4. Obama confuses the Gulf Coast
About five years and two presidential elections later, Barack Obama was back at it in August with another geography gaffe on The Tonight Show With Jay Leno while talking about the need to widen American ports along the Gulf of Mexico.
“If we don’t deepen our ports all along the Gulf — places like Charleston, South Carolina, Savannah, Georgia or Jacksonville, Florida — if we don’t do that, ships are going to go someplace else,” Obama explains to Leno.
While the need for deeper ports may be real concern, the problem with that statement is that all of those places the president mentioned are not on the Gulf Coast — they’re on the Atlantic Coast.
Was this a gaffe or was Obama talking about ports in the Gulf as well as those three places? That entirely depends on whom you talk to.
5. MSNBC misplaces four different cities on one map
Graphics gaffes are always a hazard when putting together an on-the-fly television newscast. But in August, MSNBC made a huge cartography blunder when they aired a map of President Obama’s bus tour of New York and Pennsylvania.
The map marks the locations of Buffalo, Binghamton, Syracuse and Scranton — all stops along Obama’s trip. The problem, however, was that not one of those cities was marked in the right place. In fact, some appeared hundreds of kilometres from where their real-life counterparts are actually located.
Syracuse, Buffalo and Binghamton all appeared to be located in the Adirondacks, apparently closer to Albany than their actual locations. In reality each city is located much farther upstate.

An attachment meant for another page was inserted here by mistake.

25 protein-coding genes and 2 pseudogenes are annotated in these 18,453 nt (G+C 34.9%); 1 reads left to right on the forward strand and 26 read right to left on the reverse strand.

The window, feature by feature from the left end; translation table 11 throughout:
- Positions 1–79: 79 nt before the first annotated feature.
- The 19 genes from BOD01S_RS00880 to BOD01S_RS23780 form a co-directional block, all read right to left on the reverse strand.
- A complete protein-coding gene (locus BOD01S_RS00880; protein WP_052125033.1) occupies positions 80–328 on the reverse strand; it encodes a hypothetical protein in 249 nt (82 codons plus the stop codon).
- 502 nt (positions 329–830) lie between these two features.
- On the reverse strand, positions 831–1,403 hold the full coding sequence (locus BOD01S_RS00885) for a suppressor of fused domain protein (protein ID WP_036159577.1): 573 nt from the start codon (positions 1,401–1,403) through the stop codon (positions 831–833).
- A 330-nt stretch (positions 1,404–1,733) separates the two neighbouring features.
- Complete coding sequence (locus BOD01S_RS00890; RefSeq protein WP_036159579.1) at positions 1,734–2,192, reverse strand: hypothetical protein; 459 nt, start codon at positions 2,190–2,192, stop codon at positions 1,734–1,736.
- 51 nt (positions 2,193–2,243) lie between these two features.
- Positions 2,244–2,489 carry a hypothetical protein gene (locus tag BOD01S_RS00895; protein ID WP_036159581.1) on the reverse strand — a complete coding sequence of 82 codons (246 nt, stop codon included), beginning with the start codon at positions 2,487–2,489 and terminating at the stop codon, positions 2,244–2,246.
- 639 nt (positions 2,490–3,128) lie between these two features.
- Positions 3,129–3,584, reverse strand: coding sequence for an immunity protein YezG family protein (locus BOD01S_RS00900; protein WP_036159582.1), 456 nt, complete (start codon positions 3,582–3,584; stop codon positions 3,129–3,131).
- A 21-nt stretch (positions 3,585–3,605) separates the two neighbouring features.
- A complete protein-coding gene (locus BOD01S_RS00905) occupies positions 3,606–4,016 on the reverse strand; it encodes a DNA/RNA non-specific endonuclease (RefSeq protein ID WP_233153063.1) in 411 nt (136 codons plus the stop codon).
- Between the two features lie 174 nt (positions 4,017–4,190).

Scranton’s location was also completely wrong, placed in almost the middle of Pennsylvania when in reality it is located in the northeast.
Hundreds of screenshots of the blunder were captured and viewers quickly took to Twitter to poke fun.
6. Nike’s North Carolina Panthers shirt
Sometimes hilarious geography gaffes are the result of unfortunate hiccups in design or manufacturing processes, producing comical collectors items. Manufacturer mistakes happen fairly regularly but, as Nike found out this year, when you’re as a big a company as they are, the media tends to takes notice.
Nike released a new Carolina Panthers shirt to the public this past July, made available on the company’s website. At first glance the shirt appeared to be just like any other t-shirt for an NFL team; the shirt shows the Panther’s logo and the letters “NC” placed inside the shape of the squad’s home state.
The problem was that “NC” stands for North Carolina, which is where the Panthers are from — Charlotte, to be exact — but the shape of the state that appeared on the shirt was, in fact, South Carolina.
Needless to say, fans and media outlets across the country let Nike know about the mistake pretty quickly, and the company has since pulled the shirt from their website and apologized for the mix-up.
The Panthers fans who were quick enough to buy the infamous t-shirt now posses a rare collectors item — and a reminder of why paying close attention to geography is so important.